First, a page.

keywords: Ink

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  • INTERNATIONAL

    Slaying Abu Bakr al-Baghdadi

    • Binoy Kampmark
    • 28 October 2019
    13 Comments

    Here, al-Baghdadi seemed to reprise a previous villainous role: that played by Osama bin Laden, the recognisable face of Al-Qaeda. It was similar in another respect: slaying the symbolic head might provide some form of catharsis, but it would hardly redress the logistic realities on the ground.

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  • AUSTRALIA

    Going carless is still a privilege in Australia

    • Celeste Liddle
    • 28 October 2019
    10 Comments

    A year ago, I made the decision to call a wrecker and get my car crushed into a cube. While realising how much money I was wasting was the tipping point, it was not the sole deciding factor. Firstly, there was the car accident I had nine years ago. Then there was going to Europe and seeing what public transport could be.

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  • ARTS AND CULTURE

    The day my phone turned on me

    • Michele Frankeni
    • 28 October 2019
    3 Comments

    Lately my phone has been leading me down some dark paths. The algorithms have become skewed and it has become a lot more conservative. I cannot pinpoint when the change occurred. Was it that time I clicked on the Australian? But how does that account for the links to sites that laud Steve Bannon and question the Pope?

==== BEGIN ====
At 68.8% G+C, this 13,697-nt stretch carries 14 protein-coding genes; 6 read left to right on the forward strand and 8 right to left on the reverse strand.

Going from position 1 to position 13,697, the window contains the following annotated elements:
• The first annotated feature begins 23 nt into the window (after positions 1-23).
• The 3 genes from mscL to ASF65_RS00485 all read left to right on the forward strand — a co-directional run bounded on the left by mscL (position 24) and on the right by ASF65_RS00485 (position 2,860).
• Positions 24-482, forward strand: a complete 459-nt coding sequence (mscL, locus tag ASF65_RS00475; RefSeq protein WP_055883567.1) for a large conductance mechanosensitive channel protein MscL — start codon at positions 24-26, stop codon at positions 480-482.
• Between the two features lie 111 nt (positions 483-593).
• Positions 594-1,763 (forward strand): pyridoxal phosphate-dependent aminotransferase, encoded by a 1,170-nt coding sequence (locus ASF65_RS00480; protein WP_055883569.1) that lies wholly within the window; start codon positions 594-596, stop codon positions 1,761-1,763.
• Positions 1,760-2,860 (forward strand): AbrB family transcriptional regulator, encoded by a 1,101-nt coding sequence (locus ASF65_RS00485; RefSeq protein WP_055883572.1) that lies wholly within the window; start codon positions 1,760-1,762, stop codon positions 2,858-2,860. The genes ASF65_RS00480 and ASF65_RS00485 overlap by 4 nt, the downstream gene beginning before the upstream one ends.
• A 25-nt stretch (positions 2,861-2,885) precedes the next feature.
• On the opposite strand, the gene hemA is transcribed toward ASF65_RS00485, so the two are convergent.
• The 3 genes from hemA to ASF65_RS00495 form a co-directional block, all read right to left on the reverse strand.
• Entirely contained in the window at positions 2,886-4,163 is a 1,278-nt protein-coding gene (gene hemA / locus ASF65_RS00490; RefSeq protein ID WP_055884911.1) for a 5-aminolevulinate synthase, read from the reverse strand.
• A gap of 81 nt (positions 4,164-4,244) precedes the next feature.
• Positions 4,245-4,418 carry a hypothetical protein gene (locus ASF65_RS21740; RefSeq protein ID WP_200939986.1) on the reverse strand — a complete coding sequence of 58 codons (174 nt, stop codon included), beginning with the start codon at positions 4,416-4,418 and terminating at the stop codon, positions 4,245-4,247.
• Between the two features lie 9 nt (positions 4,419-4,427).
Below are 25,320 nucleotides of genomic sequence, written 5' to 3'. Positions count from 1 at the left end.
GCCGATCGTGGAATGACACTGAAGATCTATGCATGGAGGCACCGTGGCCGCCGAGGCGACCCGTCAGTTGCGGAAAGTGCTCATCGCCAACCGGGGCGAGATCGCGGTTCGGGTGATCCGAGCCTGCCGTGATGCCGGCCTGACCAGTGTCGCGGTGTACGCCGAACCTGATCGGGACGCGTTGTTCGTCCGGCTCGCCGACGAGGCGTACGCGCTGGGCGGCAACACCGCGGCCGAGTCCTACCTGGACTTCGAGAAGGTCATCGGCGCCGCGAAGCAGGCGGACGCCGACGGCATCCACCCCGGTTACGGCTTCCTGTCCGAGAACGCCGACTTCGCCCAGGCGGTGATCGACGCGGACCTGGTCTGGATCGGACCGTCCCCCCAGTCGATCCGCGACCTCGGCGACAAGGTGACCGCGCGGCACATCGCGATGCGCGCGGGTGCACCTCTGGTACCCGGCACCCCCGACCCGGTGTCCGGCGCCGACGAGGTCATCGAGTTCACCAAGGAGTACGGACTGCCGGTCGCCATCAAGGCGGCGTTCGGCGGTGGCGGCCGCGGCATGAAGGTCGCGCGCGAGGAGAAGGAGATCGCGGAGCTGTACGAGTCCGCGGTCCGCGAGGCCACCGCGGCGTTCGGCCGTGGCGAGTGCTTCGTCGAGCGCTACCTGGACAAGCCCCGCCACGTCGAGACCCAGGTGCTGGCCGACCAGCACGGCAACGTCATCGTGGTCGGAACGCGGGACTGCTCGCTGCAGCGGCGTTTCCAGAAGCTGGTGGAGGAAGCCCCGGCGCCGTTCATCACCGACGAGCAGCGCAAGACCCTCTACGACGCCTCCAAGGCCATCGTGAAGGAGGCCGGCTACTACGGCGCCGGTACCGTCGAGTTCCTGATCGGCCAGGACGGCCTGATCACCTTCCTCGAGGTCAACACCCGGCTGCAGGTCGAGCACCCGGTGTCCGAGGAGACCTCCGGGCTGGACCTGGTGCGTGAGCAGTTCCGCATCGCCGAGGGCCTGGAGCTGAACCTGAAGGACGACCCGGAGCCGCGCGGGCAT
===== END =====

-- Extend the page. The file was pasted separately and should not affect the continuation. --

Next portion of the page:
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  • AUSTRALIA

    Advocacy for people who do bad things

    • Andrew Hamilton
    • 28 October 2019
    13 Comments

    If we wish to persuade the public that a group of people is being treated unjustly, we portray them as innocent victims. We represent them as a class and as virtuous in order to change public opinion. Stories of violent behaviour by members of the group, however, reveal the reality that no group is uniformly composed of the virtuous and innocent.

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  • ENVIRONMENT

    Clean ocean win shows it's worth dreaming big

    • Cristy Clark
    • 24 October 2019
    4 Comments

    In a time when bad news stories seem to abound, it is welcome news that someone's audacious plan to tackle a seemingly insurmountable environmental problem is having such success. Of course, Slat's clean-up project is just a drop in the ocean (if you'll excuse the pun) in relation to fixing our global problem with plastic waste.

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  • MEDIA

    Campaigning journos are failing Assange

    • Jeff Sparrow
    • 24 October 2019
    7 Comments

    Assange's latest court appearance coincided with the launch of the Right to Know campaign, backed by the major press organisations in Australia as well as the Media, Entertainment and Arts Alliance. To its immense credit, the MEAA has consistently defended him. But many prominent Australian journalists have not.

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  • AUSTRALIA